One of the most significant changes happening in insurance at the moment is around the perspective of time. Insurers are moving from annual to daily to per minute information about the risks they’re underwriting. Policies are being designed around ‘micro-moments’. It’s exciting stuff, but not without some ethical implications.
These changes in time perspective are being fuelled by data. When your underwriting moves from being based upon proposal form information, to being based upon a vast lake of data, you know not just more about a policyholder, but more about how they and their risk are changing as well. So, for example, what my driving today says about my mental health today, in comparison with yesterday, or last year. And what this month’s visits to the gym say about my physical health, in comparison with previous visits.
This temporality of insurance raises some subtle but important ethical questions. One is around identity and the extent to which one moment is said to represent who we are over any other moment. And what length of ‘moment’ gives that representation greater meaning, compared with another length of moment. If your underwriting is premised around such identifies, is it actually on as solid a ground as you think?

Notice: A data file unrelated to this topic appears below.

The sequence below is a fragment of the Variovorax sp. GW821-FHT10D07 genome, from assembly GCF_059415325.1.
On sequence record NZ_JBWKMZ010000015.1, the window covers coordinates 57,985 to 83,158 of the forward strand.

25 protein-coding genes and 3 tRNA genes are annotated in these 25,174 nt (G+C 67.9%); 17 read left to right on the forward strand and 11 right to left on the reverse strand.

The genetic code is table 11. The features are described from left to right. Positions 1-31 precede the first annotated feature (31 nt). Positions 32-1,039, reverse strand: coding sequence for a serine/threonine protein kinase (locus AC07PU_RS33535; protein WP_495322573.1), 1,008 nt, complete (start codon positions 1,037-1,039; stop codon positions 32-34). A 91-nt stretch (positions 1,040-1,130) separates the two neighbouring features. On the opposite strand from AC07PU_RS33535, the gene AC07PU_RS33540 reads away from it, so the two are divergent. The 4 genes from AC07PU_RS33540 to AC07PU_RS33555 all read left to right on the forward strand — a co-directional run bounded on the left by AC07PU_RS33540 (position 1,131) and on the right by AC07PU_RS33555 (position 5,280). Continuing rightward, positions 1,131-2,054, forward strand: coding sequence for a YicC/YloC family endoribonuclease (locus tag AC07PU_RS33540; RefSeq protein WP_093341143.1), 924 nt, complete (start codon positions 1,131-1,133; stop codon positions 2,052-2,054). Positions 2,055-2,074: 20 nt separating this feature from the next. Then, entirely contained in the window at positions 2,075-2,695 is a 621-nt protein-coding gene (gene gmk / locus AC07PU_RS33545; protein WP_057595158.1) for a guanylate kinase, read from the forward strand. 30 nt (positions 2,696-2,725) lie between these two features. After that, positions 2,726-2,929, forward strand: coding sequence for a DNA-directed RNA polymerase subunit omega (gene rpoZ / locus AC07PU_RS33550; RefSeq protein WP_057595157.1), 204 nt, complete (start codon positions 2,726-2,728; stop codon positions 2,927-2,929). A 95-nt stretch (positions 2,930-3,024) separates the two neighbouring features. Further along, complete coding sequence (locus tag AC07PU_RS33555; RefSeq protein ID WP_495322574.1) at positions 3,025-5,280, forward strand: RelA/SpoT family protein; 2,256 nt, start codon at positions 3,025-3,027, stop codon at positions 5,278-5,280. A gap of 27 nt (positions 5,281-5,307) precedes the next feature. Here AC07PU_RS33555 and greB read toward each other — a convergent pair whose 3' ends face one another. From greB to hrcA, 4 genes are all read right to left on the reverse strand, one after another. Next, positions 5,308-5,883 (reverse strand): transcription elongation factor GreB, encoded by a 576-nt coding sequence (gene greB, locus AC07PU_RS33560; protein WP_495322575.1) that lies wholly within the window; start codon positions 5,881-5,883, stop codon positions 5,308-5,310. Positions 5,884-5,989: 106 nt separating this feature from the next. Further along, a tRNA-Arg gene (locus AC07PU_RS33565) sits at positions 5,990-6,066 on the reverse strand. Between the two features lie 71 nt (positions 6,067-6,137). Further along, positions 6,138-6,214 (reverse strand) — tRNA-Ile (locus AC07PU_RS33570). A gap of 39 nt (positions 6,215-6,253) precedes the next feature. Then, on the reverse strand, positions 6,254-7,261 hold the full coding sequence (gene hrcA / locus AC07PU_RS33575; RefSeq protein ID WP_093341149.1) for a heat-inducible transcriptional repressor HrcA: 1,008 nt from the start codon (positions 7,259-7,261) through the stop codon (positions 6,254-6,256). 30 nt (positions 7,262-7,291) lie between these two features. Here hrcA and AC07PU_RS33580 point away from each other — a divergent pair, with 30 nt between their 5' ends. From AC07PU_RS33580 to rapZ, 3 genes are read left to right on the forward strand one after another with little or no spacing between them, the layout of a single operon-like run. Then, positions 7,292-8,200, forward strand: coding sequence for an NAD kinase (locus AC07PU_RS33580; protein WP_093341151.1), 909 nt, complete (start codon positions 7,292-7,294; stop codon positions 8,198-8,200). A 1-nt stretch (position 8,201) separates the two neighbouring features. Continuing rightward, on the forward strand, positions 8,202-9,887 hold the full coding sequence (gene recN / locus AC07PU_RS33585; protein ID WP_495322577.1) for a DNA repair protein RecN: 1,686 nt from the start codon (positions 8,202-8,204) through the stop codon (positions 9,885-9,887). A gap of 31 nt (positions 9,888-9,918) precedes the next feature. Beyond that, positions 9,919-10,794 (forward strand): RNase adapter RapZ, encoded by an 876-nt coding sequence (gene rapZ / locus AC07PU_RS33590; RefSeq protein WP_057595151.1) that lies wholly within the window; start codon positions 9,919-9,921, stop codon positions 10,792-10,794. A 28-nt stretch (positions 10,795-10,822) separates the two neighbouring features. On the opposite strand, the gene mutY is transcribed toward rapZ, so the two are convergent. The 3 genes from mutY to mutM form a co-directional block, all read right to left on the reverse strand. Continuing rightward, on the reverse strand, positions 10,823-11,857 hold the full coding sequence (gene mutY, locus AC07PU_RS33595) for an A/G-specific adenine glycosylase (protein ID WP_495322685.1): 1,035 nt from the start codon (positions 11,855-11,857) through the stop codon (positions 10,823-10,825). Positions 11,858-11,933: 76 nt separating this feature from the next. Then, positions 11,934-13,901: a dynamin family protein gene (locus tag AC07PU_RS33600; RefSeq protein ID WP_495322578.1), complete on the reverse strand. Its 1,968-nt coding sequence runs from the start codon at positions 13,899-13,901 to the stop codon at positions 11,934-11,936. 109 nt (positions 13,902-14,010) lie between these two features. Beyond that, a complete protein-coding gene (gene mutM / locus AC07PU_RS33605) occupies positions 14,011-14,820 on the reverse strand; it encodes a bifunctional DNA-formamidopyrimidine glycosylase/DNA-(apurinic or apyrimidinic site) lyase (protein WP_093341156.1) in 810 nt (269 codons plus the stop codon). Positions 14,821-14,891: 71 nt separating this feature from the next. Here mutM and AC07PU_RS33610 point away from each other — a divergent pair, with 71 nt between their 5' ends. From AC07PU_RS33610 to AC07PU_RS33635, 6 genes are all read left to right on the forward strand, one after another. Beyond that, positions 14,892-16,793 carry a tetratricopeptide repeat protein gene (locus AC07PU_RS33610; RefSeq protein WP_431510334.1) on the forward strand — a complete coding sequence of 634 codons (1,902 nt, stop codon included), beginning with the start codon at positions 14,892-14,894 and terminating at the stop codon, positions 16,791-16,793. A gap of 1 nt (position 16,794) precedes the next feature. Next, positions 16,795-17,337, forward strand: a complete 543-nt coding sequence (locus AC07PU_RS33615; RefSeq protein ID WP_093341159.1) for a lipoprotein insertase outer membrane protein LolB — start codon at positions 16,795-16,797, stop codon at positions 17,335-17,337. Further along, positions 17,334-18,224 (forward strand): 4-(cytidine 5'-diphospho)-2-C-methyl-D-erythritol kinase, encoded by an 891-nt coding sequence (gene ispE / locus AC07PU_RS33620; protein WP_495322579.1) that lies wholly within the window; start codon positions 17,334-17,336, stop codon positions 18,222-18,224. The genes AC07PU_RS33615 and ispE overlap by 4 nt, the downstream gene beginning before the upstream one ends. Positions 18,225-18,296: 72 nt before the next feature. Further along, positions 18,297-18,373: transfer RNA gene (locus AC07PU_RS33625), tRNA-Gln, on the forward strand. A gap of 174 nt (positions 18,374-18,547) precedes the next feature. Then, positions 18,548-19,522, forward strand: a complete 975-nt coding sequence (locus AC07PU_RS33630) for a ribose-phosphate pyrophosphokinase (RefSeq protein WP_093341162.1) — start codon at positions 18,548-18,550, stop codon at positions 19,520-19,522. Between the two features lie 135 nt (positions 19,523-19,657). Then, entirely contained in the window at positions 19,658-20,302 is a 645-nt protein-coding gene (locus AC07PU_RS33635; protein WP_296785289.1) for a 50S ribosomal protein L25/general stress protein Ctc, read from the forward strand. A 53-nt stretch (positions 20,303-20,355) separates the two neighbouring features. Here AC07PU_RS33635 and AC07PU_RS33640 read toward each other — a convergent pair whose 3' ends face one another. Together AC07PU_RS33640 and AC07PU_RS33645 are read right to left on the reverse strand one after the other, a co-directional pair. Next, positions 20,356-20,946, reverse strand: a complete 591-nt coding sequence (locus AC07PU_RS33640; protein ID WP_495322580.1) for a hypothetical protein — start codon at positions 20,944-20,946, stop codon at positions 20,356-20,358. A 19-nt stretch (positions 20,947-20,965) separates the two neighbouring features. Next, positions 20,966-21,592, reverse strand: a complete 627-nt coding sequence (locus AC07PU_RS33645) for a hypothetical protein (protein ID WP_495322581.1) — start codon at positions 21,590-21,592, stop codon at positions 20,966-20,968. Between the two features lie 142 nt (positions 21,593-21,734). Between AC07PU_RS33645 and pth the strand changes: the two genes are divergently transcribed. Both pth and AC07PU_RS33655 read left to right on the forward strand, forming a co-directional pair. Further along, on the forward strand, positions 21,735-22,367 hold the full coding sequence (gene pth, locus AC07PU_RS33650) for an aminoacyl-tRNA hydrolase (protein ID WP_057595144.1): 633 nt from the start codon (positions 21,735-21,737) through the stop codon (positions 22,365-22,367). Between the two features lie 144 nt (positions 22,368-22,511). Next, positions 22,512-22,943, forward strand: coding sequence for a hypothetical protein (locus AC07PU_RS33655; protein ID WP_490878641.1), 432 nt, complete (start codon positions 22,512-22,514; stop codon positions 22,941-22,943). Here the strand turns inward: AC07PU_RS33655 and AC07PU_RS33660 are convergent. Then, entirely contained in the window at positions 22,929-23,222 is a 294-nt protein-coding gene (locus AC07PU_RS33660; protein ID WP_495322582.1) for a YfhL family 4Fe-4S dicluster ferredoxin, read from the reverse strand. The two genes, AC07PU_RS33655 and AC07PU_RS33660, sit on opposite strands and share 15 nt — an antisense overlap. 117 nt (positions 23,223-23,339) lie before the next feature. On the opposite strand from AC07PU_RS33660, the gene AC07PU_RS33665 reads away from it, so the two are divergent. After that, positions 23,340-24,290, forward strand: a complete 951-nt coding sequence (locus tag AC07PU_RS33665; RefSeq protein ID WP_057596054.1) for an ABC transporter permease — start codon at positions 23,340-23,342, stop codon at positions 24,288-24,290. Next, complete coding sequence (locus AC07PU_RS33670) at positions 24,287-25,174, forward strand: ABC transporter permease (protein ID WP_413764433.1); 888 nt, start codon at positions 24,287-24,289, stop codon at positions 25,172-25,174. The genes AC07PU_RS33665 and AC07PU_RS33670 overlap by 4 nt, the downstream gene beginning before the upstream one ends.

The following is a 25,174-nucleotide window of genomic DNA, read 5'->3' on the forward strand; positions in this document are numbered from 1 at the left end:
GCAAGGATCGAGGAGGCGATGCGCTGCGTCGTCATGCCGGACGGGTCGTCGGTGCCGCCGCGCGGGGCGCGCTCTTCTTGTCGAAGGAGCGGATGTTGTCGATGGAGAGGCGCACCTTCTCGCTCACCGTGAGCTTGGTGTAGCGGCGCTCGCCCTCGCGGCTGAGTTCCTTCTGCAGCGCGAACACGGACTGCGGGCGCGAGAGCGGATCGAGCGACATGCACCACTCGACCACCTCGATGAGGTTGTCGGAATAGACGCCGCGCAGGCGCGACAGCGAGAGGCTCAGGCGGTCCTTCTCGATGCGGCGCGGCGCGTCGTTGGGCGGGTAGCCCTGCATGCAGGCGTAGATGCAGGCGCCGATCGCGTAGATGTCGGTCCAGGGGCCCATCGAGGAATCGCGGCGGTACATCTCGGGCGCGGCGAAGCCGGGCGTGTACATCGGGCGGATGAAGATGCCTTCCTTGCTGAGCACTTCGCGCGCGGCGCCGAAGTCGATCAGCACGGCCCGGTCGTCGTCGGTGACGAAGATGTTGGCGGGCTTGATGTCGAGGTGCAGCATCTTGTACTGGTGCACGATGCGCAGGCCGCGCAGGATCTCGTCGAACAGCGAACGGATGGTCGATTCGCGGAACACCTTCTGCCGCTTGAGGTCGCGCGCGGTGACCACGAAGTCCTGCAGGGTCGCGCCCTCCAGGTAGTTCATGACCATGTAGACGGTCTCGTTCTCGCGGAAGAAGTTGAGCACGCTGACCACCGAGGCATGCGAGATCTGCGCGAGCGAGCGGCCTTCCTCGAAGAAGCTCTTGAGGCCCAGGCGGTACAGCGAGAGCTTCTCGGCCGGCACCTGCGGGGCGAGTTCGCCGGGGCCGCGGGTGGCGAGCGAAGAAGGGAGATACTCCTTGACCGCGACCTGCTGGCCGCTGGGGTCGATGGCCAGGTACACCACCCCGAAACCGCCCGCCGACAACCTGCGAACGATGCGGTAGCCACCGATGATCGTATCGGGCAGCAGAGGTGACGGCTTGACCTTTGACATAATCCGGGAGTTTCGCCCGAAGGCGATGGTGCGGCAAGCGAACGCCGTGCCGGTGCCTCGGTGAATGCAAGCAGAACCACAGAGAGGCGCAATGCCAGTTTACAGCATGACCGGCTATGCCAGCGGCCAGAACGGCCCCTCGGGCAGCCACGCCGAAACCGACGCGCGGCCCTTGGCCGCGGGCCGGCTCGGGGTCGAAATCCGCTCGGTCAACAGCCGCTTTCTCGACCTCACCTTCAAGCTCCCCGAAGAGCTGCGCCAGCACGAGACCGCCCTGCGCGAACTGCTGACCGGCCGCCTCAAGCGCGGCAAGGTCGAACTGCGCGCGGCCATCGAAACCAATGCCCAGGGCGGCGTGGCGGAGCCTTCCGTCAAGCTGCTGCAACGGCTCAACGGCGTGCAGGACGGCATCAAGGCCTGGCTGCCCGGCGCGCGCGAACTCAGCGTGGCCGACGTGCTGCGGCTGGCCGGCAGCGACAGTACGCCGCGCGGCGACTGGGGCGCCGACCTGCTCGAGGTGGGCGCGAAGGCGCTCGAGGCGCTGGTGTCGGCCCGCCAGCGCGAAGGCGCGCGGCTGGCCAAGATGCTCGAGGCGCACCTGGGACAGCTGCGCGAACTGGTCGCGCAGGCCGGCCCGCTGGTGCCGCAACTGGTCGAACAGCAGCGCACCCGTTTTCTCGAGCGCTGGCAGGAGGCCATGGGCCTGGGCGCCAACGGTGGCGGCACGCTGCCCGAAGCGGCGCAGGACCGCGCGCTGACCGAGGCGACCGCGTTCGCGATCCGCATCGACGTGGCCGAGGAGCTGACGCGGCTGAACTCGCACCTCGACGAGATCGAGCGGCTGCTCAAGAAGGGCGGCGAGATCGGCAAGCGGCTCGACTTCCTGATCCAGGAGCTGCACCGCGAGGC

Fairness and Time
Take fairness as another example. How should we weigh up the fairness of a situation, when it is likely influenced by what’s gone before (the historical context) and what will, in turn, happen in consequence of what you decide? If you hesitate over this, just think of how you weigh up the fairness of decisions you make at home. It is almost always in relation to a context, and every context has a time dimension to it.
Then think of how the principle of adverse selection is applied. The extent to which a risk is considered high or low is related to the time period over which it is considered. The shorter that time period, the greater the likelihood of that risk appearing more volatile, of being other than stable. This is because fluctuations in risk will now be falling across more than one, perhaps even hundreds of, time periods.
What this means then is that the time period over which you consider a risk influences how you see that risk. And how you see a risk influences what you think of its nature and the decisions you make as a result. Take telematics. Real time driving data streaming into an underwriting system will provide the insurer with real time opportunities to apply pricing and/or cover decisions. If an insurer hesitates to make those decisions, then the logic of adverse selection labels this as unfair on low risk drivers. Time frames decisions.
This creates a tension, between the customer who tends to judge fairness across a wide time period, and the insurer who is increasingly judging fairness across an ever narrowing time period. Perhaps this is why we’re seeing actuarial fairness being questioned more often now in academic circles.
All Data is Historical